Stitch Labs Review
- Easy to use
- Lots of integrations
- Good reporting tools
- No free trial
- Not suitable for small businesses
Stitch Labs Overview
Since its launch in 2011, Stitch Labs has become one of the most recognized brands in online inventory management. Headquartered in San Francisco, the company processes over $100 million in orders per month through its flagship product, Stitch.
Stitch is a cloud-based SaaS (Software as a Service) application designed to marry inventory, billing, accounting, shipping, and eCommerce together through its myriad features and third-party integrations. One would guess that’s why CEO Brandon Levy and his team decided on the name: they want Stitch to be the thread that holds the back end of your company together.
Stitch is an easy-to-use program that comes packed with features to fit the needs of small to medium-sized businesses. The software is a bit on the spendy side, and you have to pay extra for customer support as well. However, despite these downsides, Stitch could still be a good option worth considering.
Note: In discussions about this product, you’ll often see “Stitch” and “Stitch Labs” used interchangeably. For the sake of clarity, I’d like to point out that Stitch is the name of the application, and Stitch Labs is the company that develops and supports it. Make sense? Great, let’s take a look at Stitch Labs pricing.
Table of Contents
Since our last review, Stitch has significantly increased its pricing. This, paired with a lack of transparency, gives it a poor rating in our book and may rule this software out for smaller businesses. Check out our other inventory reviews for more affordable options.
There are several different plans to choose from; pricing can vary at each tier, depending on the number of orders you process per month. Unfortunately, Stitch only publicly provides pricing for its two lowest tiers and even then only for volume orders up to 2,000. If you anticipate having more than that, you’ll need to contact Stitch for a price quote. If you exceed your order limit per month, you’ll be invoiced fees at a 25% premium of the per-order rate. Stitch Labs no longer offers a free trial, but you can request a demo.
Here’s a breakdown of the different tiers:
- $799/month for up to 2,000 orders/month
- Unlimited sales channels
- Unlimited users
- $959/month for up to 2,000 orders/month
- Virtual bundles and multipacks
- Selective stock push
- 3PL ship notice and receipt integration
- Warehouse management system integrations
- Automated bundle splitting
- Overflow routing
- Proprietary 3PL integrations
- EDI integrations
- Channel connect*
- Contact a rep for pricing
- Advanced purchase orders
- FIFO costing method
- Landed costs
- Adjustable costs and shipping methods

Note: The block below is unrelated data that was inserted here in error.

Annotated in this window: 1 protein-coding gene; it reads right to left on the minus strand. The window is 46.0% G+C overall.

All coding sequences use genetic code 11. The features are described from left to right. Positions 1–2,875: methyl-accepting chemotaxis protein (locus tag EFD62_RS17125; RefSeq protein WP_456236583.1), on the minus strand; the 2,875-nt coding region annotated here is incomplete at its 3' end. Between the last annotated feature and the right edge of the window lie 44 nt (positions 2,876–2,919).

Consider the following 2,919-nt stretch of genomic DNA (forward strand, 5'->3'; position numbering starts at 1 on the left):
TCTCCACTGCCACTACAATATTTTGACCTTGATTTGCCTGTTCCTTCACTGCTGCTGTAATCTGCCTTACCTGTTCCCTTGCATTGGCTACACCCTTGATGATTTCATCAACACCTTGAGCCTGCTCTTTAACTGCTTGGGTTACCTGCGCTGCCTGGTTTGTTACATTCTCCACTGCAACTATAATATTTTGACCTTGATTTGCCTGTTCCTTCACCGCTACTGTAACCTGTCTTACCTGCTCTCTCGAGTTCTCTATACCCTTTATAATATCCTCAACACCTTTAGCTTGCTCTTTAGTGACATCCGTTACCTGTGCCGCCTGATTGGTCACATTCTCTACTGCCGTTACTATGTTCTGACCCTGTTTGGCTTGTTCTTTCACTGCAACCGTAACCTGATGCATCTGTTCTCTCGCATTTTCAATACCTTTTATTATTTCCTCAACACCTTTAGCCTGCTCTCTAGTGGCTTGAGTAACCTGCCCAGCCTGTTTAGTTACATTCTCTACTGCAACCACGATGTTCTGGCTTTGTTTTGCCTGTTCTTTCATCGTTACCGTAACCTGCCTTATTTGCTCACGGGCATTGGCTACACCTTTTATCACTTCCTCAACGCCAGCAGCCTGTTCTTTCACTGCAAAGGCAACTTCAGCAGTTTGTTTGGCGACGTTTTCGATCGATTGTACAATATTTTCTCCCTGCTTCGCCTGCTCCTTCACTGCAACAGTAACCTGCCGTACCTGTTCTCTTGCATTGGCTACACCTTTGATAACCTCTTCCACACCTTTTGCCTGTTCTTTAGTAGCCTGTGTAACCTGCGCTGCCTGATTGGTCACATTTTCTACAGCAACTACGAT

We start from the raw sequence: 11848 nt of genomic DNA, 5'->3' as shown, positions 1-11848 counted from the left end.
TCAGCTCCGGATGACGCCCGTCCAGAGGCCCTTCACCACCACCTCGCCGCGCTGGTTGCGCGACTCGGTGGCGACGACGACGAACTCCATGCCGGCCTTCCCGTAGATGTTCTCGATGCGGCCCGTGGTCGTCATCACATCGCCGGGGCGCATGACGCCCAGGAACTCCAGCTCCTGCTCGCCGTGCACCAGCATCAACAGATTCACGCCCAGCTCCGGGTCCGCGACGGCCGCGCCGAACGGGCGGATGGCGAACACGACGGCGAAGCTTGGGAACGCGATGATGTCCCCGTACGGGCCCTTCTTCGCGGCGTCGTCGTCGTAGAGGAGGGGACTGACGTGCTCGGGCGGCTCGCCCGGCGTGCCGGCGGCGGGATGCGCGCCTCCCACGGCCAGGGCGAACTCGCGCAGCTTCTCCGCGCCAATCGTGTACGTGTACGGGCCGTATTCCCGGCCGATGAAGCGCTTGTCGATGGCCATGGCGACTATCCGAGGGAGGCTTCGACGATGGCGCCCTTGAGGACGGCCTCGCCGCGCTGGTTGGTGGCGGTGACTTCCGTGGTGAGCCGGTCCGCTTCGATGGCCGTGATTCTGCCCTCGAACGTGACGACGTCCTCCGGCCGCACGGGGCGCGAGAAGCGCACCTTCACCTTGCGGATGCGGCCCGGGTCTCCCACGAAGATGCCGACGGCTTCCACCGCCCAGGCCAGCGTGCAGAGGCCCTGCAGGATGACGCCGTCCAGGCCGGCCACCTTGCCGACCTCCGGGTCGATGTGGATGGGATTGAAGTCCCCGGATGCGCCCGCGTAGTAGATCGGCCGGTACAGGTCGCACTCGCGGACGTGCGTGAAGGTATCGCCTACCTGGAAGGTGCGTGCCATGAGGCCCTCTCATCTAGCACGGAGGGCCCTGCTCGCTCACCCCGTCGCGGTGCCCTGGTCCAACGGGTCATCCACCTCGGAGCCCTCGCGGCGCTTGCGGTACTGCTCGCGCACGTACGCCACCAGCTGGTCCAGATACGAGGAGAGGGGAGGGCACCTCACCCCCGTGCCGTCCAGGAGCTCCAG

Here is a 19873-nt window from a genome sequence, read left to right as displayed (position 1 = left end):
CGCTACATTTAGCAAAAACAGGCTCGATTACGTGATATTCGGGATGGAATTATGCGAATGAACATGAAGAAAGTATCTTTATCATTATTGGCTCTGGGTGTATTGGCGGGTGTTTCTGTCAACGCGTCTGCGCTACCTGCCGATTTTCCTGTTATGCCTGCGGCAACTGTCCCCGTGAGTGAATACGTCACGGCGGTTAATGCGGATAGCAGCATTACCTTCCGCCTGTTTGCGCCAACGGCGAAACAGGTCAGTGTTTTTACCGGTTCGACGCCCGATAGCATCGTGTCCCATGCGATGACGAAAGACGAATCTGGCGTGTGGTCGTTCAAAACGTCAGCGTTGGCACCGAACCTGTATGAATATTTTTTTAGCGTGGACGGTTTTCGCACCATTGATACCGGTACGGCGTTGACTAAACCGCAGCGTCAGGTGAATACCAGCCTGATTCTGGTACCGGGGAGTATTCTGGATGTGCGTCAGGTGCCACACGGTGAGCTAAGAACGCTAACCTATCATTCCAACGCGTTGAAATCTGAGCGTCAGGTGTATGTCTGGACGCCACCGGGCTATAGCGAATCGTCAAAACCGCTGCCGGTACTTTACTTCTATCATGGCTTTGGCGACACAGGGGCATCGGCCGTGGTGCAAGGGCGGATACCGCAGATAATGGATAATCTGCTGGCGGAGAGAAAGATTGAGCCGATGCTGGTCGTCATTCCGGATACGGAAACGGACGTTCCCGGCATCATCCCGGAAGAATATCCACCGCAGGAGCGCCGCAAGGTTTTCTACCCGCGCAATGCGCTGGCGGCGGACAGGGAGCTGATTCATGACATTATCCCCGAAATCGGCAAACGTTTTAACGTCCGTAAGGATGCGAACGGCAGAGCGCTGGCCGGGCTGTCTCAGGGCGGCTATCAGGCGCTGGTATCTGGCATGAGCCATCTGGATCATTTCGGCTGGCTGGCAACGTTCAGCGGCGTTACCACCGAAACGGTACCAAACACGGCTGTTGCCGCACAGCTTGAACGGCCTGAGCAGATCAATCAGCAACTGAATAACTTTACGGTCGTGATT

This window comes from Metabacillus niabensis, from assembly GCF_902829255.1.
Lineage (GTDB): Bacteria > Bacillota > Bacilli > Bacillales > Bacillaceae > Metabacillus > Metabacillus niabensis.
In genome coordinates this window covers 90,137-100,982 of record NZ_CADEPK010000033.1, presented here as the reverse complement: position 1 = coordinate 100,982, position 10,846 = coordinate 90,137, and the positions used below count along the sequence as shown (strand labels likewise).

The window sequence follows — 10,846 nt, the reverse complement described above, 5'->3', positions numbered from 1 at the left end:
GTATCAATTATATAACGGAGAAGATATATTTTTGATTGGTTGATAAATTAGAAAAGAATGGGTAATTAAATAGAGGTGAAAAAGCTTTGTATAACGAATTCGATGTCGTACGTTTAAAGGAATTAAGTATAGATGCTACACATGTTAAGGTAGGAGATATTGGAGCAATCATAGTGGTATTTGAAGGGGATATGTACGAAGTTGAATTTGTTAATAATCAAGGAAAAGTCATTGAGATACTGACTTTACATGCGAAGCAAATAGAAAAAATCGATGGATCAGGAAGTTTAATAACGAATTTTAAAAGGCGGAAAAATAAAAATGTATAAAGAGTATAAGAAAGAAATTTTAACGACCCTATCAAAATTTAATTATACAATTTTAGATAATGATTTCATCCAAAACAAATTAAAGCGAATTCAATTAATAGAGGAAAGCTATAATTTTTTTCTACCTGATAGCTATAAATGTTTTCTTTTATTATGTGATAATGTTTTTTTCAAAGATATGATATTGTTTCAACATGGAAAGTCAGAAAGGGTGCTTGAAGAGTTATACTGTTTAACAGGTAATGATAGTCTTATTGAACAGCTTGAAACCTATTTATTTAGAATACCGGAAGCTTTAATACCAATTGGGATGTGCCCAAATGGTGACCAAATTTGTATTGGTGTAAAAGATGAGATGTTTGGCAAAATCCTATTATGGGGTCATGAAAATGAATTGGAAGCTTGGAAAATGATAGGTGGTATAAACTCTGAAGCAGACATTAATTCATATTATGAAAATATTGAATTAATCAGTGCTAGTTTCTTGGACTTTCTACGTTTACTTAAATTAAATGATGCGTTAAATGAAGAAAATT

- Automated pre-order/backorder management
- Sync frequency booster
- Automated order splitting
- Automated order/fulfillment routing
- API access
- Priority access to new features and betas
*Channel Connect allows two-way integration between Stitch and an SFTP server, which in turn can connect to sales channels that don’t natively integrate with Stitch.
Cloud-Based Or Locally-Installed
Stitch is cloud-based only, which means there’s nothing to download or install on your computer.
Hardware & Software Requirements
Stitch Labs recommends using Chrome to access its SaaS, but it also works with Firefox and Safari. Internet Explorer and mobile browsers are not supported.
Specific Size Of Business
Stitch is scalable, which, in theory, makes it usable by businesses of all different sizes. The starting price of $799/month, however, probably makes it a suboptimal choice for businesses that are just starting and aren’t managing a large inventory.
Ease Of Use
Stitch is pretty easy to use, even for the uninitiated. The interface is clean, understated, and intuitive. Within a few minutes of signing up, I’d created several products, several customer contacts, and was generating sales orders with ease. For those who appreciate a little guidance, you’ll find tutorials on each page that go step-by-step through all the basic tasks.
The interface also features pop-up menus for both support and the knowledgebase in the bottom right-hand corner. These did come in handy during the few times in my trial that I needed assistance. After typing my question into the help prompt, I got the information I needed right away.
Setting up integrations is also painless. Linking your different sales channels and add-ons to your Stitch account only takes a few moments. All you need to do is provide details for your third-party account, and the application handles the rest.